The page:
The Bog of Allen and Observations on Irish bogs

J. Stirling Coyne & N. P. Willis
c. 1841
Volume I, Chapter V-10 | Start of chapter

Instead of proceeding from Trim to Dublin by the more direct Enniskillen road, we preferred making a little detour, for the purpose of regaining the great western road, which passes through the pretty villages of Leixlip and Lucan, and the picturesque country bordering on the Liffey. A little to the westward of the straggling town of Kilcock stands the Hill of Cappagh, which, though not more than three hundred feet above the sea, is supposed to be one of the highest points between Dublin and Galway. From the summit of this hill the prospect extends over the rich pastures of Meath, the fertile plains of Kildare, and to the borders of the distant bog of Allen on the south. This immense bog, or rather series of bogs, stretches from the borders of the county of Dublin, across the county of Kildare, and the King's county, as far as the Shannon, and beyond it westward into the counties of Galway and Roscommon, spreading laterally through the counties of Meath and Westmeath to the north, and the Queen's county and the county of Tipperary to the south. It has been computed that it formerly contained 1,000,000 of acres, but by means of cultivation and drainage it is now diminished to 300,000 acres, and it is extremely probable that in a few years these immense and dreary tracts will be entirely reclaimed.

Although the bogs of Ireland in their natural state are unprofitable to the agriculturist, they are not without their advantages to the poor peasantry, who derive from them all their fuel; and those dingy and barren wastes, covered with patches of coarse grass and brown heath, which suggest to the mind only feelings of desolation, contain within their dark bosoms the cheerful peat that bestows warmth and light to the cotter's humble hearth. Great quantities of this peat or turf are transported from the bog of Allen to Dublin by means of long, flat-bottomed boats, which ply on the canal. The condition of the poor people, whose employment it is to cut and prepare this turf for sale, is miserable in the extreme. Their dwellings, which are mere hovels constructed of sods, are scattered along the banks of the canal, and present a melancholy picture to the eye of the traveller unaccustomed to the scenes of abject wretchedness which are too frequently to be found amongst the poor of Ireland. The manner in which one of these turf-cutters commences operations is exceedingly primitive, and reminds us of the operations of an emigrant making a first settlement in the back-woods of America. His first care is to rent a small patch of bog in a favourable situation, near the canal; his next, to provide himself and his family with a dwelling; for this purpose he seeks a bank in a dry situation, where he excavates his future habitation to such a depth that little more is visible than the roof, which is composed of sods pared from the bog, the herbage of which being turned upward, so perfectly assimilates with the surrounding scenery, that the eye would pass it over unnoticed, were it not attracted by a number of half-naked, chubby children, grouped round the door with the cat, the dog, and the pig, the joint inmates of the cabin; while a cloud of smoke, penetrating through, and curling over the vegetating roof, presents more the appearance of a reeking turf-heap than a human habitation.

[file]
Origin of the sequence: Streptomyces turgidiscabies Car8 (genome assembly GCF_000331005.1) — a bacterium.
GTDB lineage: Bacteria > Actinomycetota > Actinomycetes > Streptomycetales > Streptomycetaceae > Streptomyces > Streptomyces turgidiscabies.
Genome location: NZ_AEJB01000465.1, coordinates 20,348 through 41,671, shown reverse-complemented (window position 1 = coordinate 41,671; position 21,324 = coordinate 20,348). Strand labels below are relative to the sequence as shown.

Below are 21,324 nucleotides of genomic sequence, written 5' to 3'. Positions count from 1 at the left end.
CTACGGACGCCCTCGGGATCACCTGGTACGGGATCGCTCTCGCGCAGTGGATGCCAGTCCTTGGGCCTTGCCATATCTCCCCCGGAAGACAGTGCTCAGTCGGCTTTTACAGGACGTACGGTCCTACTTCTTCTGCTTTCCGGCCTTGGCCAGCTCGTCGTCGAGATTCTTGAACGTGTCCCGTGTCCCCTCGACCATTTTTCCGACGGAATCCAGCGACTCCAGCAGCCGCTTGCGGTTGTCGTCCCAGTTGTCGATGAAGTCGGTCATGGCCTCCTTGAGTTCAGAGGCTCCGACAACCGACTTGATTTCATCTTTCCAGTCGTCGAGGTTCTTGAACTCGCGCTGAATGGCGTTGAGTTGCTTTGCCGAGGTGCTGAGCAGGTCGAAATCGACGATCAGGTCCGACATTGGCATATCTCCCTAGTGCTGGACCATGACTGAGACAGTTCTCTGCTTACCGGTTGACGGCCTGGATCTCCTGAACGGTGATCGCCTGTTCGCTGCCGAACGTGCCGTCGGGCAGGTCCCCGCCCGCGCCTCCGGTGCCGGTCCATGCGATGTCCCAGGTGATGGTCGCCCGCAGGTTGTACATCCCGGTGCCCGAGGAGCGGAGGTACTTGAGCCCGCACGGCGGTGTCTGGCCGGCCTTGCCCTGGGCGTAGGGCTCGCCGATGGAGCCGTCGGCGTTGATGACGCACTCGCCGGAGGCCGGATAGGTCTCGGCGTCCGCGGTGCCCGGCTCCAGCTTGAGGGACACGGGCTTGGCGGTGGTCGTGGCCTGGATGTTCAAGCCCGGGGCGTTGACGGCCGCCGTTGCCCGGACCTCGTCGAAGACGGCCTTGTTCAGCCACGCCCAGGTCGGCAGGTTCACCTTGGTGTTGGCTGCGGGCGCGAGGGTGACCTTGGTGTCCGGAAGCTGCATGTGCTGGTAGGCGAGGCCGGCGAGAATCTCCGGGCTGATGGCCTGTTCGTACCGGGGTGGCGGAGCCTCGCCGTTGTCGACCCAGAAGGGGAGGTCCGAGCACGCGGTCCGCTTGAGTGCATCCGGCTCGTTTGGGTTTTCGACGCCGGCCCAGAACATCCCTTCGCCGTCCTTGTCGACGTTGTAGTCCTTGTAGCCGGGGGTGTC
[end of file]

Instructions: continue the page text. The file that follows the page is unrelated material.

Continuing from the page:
The phenomenon of a moving bog has frequently been seen in Ireland; large portions of the surface sliding or flowing from their original position, cover the adjacent country, and in many cases cause a great deal of damage, by destroying arable land, and overwhelming houses, corn, and haystacks. In September, 1835, the inhabitants of the neighbourhood of the extensive bog of Sloggan, which lies near the coach-road, between Randalstown and Ballymena, were alarmed by several loud reports, like discharges of artillery or distinct claps of thunder, proceeding from the bog; an immense field of which, to their astonishment, they beheld slowly moving towards the road, which it completely covered to the extent of fifty perches, and continued its progress downwards to the river Main, into which it flowed and nearly choked up the channel. These singular disruptions are believed to be caused by the lodgment of a body of water between the porous bog and the substratum of hard clay or gravel upon which it usually rests; so that when the bog, as is frequently the case, lies higher than the land in its vicinity, and when the water has accumulated to a certain degree, it forces up the superincumbent mass, and carries it away to a less elevated situation.